danger that if Germany should win the
present war with Britain, the Nazis could
use a Europe dominated entirely by them as
a single unit for trade influence in Latin
America, an act that is merely the prelimin-
ary to political control.
At first the United States felt this menace
more than did its neighbors to the south. But
recently the Latin Americas have themselves
begun to See with increasing clarity that this is
just as much their problem as ours.
'HAT IS WHY the Act of Havana was adopted
by the Pan-American Union, establishing a
means by which the several nations of this hemi-
sphere can legally form mutual assistance de-
fense pacts. That is why Mexico and Panama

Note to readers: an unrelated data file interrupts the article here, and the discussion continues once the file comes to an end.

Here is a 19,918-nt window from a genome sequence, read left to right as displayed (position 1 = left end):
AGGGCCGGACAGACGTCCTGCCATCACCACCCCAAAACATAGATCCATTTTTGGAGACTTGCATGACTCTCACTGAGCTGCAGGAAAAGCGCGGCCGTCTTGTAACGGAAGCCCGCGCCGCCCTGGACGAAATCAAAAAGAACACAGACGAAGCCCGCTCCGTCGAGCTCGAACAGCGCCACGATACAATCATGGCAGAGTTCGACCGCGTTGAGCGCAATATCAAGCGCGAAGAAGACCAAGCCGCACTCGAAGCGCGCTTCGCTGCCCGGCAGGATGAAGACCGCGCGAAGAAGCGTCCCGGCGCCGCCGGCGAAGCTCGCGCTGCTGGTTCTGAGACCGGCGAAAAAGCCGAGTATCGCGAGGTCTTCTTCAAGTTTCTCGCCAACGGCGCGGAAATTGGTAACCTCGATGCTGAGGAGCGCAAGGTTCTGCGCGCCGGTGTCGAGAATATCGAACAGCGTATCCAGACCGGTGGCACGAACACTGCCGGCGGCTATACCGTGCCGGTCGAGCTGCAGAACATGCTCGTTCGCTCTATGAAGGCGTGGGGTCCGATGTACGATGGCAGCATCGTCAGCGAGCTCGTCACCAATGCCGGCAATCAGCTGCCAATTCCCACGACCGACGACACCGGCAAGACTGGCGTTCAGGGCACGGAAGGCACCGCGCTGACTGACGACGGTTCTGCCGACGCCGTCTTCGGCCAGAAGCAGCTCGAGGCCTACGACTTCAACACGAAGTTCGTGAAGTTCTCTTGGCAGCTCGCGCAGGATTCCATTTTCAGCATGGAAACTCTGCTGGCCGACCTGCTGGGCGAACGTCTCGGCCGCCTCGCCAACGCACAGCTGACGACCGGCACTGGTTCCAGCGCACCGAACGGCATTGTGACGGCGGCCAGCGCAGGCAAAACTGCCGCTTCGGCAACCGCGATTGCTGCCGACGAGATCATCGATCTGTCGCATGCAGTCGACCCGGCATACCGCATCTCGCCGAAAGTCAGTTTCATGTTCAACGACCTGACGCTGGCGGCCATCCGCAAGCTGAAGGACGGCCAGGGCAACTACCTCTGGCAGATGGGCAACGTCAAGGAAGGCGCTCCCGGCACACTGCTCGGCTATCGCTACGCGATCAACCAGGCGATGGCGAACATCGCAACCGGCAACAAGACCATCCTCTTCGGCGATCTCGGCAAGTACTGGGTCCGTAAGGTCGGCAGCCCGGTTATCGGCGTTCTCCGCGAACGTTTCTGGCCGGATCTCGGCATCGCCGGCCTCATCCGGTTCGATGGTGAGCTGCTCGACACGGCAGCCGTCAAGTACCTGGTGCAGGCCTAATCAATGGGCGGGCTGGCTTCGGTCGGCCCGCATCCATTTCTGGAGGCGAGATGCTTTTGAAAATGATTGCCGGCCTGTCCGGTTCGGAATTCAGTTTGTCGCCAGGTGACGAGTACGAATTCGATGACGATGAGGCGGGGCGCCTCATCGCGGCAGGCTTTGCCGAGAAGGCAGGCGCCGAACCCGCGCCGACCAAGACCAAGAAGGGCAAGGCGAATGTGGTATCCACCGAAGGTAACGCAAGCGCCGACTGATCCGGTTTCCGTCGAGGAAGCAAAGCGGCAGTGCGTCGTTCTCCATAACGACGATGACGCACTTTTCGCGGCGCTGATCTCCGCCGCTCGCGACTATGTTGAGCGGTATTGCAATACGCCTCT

have already entered into agreements with the
United States, whereby new facilities will be
available for the contracting parties in the ter-
ritories of their neighbors. That is why other
Latin American nations are expected to enter
into similar agreements.
A striking illustration of the new solidarity
of the hemisphere nations was shown the other
day when the United States moved to seize Axis
ships in its harbors to prevent sabotage. All up
and down the coasts of Latin America other
nations acted almost simultaneously.
Cuba, Costa Rica, Mexico, Peru, Venezuela and
Chile took steps to extend custody over Axis ships,
although in Chile the ships had warning which
sent them into open sea before the authorities
arrived.
4N ACTION like this would have been impos-
sible to contemplate as recently as two years

ago. It proves that we are far past even the